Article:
In a study that compared 29 patients with re-DDLT and 15 patients with re-LDLT, Chok and colleagues6 also showed that the re-LDLT group had significantly smaller grafts and shorter cold ischemia time. In our study, we observed higher INR, lower serum albumin, higher MELD score, and more operative blood transfusion in re-DDLT, than the other group with re-LDLT.
Chok and colleagues also suggested that vascular grafts should be prepared for arterial or portal anastomosis, as the vessel from the primary transplant may be unfit; they required 3 long saphenous veins for vascular anastomosis in re-LT. Biliary enteric anastomosis was preferred than duct-to-duct biliary anastomosis as the old duct may be short or unhealthy during dissection of the native liver.8
As similarly reported in the previous study,8 we found no significant differences in early postoperative complications between the re-LDLT and re-DDLT groups (P = .27). Chok and associates had 2 patients in the re-LDLT group with hospital mortality. In our study there was 3 patients with hospital mortality in the group of re-LDLT with hospital mortality). Patient and graft survival rates were nearly similar between the study groups: 1-, 3-, and 5-year patient survival rates were 93%, 89.4%, and 89.4%, respectively, in the re-DDLT group and 93.3%, 93.3%, and 85.6%, respectively, in the re-LDLT group. They explained the favorable outcome to be due to their center having good experience with LDLT.8 In our study, patients in the re-DDLT group had a higher rate of hospital mortality (46.7% vs 17.6% in re-LDLT). This may be due to significantly higher MELD score and higher incidence of PNF in the re-DDLT group. Also we did not find a significant difference in patient and graft survival (P = .08) between the 2 groups, as reported in the previous study.
Our study had several limitations like small sample size -however to our knowledge it is the largest number of re-LDLT cases reported to date- the retrospective design may have resulted in selection bias, also our center has high patient volume and good experience with LDLT, which may have contributed to the favorable outcomes with re-LDLT.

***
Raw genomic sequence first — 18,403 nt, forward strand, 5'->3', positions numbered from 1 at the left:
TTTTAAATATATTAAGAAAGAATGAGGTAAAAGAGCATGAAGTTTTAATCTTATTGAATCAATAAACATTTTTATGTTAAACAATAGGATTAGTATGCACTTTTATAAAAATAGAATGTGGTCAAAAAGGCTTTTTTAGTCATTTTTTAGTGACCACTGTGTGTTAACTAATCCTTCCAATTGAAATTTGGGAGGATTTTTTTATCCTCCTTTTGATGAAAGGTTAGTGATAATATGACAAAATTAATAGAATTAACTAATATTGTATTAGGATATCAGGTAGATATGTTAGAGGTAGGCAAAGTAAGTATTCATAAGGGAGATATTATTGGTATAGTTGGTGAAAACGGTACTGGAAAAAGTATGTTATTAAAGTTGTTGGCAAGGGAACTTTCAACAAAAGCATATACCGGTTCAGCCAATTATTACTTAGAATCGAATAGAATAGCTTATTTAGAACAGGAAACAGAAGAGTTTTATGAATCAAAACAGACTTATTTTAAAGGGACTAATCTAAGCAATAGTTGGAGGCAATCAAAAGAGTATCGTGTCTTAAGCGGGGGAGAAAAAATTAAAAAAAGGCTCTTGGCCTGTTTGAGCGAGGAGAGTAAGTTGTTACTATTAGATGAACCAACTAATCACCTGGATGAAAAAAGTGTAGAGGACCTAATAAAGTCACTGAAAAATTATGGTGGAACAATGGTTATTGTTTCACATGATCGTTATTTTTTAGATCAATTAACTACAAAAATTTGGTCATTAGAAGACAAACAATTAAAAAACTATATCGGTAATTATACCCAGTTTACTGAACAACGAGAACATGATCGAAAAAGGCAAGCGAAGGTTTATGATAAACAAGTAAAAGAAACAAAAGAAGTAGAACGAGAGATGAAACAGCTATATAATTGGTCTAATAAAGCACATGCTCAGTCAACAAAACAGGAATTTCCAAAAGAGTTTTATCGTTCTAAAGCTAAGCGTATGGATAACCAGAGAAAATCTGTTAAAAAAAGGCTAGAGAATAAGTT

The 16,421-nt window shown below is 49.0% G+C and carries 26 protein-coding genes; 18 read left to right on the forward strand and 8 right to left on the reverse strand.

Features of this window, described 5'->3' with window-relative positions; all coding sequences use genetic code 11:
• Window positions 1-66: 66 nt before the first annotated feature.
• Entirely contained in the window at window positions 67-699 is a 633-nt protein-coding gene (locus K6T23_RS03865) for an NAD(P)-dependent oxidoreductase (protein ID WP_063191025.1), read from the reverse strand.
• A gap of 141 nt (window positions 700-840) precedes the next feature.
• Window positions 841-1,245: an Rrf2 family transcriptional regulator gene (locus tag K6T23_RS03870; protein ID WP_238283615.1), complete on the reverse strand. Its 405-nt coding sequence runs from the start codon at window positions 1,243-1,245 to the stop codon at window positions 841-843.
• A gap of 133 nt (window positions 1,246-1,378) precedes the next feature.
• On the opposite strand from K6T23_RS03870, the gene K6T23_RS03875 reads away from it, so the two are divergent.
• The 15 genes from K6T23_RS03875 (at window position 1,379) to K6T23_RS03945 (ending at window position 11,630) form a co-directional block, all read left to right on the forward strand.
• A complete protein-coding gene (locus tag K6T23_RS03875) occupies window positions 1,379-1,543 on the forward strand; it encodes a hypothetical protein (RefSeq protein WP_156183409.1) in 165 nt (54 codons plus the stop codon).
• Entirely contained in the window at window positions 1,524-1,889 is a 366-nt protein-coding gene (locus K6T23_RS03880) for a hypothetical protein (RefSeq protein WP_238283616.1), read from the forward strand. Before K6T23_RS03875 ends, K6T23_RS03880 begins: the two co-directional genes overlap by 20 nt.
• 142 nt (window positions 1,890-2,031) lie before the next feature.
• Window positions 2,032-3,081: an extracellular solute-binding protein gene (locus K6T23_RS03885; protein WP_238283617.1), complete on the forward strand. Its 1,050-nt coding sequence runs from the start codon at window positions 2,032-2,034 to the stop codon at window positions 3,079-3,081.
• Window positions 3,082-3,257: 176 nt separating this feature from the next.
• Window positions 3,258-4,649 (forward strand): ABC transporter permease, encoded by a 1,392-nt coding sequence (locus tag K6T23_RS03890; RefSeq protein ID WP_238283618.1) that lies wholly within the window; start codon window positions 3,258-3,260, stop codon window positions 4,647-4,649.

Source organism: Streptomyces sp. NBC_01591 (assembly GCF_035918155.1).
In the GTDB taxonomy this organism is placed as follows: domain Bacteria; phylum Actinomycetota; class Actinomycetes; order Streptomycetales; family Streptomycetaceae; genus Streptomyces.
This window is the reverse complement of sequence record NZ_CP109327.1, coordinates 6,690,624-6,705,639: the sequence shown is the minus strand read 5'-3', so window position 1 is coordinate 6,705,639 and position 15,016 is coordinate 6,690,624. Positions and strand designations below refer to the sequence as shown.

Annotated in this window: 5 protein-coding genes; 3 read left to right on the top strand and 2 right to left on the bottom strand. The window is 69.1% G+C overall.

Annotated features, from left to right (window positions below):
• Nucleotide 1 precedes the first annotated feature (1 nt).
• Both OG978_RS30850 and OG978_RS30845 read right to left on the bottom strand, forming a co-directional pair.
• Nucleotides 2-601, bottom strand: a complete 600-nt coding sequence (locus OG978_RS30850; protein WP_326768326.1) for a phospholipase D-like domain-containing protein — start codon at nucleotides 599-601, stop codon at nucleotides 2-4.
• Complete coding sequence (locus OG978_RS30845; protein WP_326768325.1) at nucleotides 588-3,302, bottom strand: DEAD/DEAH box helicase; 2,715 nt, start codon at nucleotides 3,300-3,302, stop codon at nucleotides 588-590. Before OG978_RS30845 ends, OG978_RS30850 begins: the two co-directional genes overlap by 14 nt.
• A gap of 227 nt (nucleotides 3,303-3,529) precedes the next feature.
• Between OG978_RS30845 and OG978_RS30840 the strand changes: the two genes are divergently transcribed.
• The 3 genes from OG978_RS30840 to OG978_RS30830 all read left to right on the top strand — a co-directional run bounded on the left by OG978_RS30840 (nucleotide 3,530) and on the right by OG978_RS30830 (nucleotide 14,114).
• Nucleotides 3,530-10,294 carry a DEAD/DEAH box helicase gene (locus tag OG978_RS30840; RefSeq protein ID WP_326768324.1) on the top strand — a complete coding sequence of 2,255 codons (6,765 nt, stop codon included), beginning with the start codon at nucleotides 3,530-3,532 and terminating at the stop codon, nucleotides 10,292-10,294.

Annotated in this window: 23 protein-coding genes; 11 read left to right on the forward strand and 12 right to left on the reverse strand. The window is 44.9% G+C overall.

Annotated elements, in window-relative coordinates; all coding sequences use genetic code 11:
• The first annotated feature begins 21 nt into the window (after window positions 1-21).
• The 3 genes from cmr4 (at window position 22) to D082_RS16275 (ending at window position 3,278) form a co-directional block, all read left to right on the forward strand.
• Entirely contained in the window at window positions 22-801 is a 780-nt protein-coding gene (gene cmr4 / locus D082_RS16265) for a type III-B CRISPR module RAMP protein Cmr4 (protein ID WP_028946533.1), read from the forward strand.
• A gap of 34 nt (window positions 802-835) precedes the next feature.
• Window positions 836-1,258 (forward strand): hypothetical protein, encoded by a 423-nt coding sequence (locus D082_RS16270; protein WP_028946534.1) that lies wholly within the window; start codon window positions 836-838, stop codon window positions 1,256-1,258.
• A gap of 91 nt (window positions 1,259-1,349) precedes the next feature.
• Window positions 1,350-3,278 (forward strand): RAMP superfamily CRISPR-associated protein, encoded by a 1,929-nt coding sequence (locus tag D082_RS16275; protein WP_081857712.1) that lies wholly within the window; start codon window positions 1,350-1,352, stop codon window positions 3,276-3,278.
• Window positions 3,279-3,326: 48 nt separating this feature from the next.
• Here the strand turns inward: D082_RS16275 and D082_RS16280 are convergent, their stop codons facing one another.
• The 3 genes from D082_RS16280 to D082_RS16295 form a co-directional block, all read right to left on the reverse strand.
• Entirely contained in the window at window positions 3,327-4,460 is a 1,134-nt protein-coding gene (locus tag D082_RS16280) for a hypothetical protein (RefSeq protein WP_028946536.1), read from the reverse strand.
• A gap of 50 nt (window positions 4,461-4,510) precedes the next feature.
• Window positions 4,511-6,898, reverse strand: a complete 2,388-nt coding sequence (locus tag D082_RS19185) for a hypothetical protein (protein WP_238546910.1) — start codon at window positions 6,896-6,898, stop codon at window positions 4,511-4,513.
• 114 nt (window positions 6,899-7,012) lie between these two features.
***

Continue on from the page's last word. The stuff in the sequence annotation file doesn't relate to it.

Liver retransplant has acceptable short-term and long-term outcomes in both adult and pediatric patients, especially in high-volume specialized centers. Timing of re-LT as early or late had no significant risk on patient survival. Better outcomes with liver grafts from living donors encourage the use of re-LDLT as a justifiable alternative to re-DDLT. Despite its technical demand of expertise, the use of re-LDLT could be especially useful in countries with shortage of organs from deceased donors where need and supply are unbalanced.
Volume : 18
Issue : 2
Pages : 188 - 195
DOI : 10.6002/ect.2019.0262
From the 1Department of Hepatopancreatobiliary and Liver Transplant Surgery,
National Liver Institute, Menoufia University, Egypt; the 2Department of Liver
and Small Bowel Transplantation & HPB Surgery, King Faisal Specialist Hospital
and Research Center, Riyadh, Saudi Arabia; the 3Department of General Surgery,
Assiut University, Egypt; the 4Department of General Surgery, Fayoum University,
Egypt; the 5Department of Liver and Small Bowel Transplantation & Hepatology,
King Faisal Specialist Hospital and Research Center, Riyadh, Saudi Arabia; and
the 6Department of Clinical Medicine and Surgery, Federico II University,
Acknowledgements: All authors actively participated in preparing and editing of the manuscript. The authors have no sources of funding for this study and have no conflicts of interest to declare.
Corresponding author: Hazem Mohamed Zakaria, Department of Hepatopancreaticobiliary and Liver Transplant Surgery, National Liver Institute, Menoufia University, 32511 Shebin El-koom, Menoufia, Egypt
Phone: +20 1019353448, +966507105192
Table 1. Patient Characteristics and Indications for Primary Transplant and Retransplant
Table 2. Preoperative and Postoperative Data
Table 3. Postoperative Data and Complications
Table 4. Early Retransplant Versus Late Retransplant
Table 5. Living-Donor Retransplant Versus Deceased-Donor Retransplant
Table 6. Potential Risk Factors for Survival in Adult Patients With Retransplant
Figure 1. Kaplan-Meier Survival Curves for Adult Versus Pediatric Patients and Patients Who Received Living-Donor Versus Deceased-Donor Liver Retransplant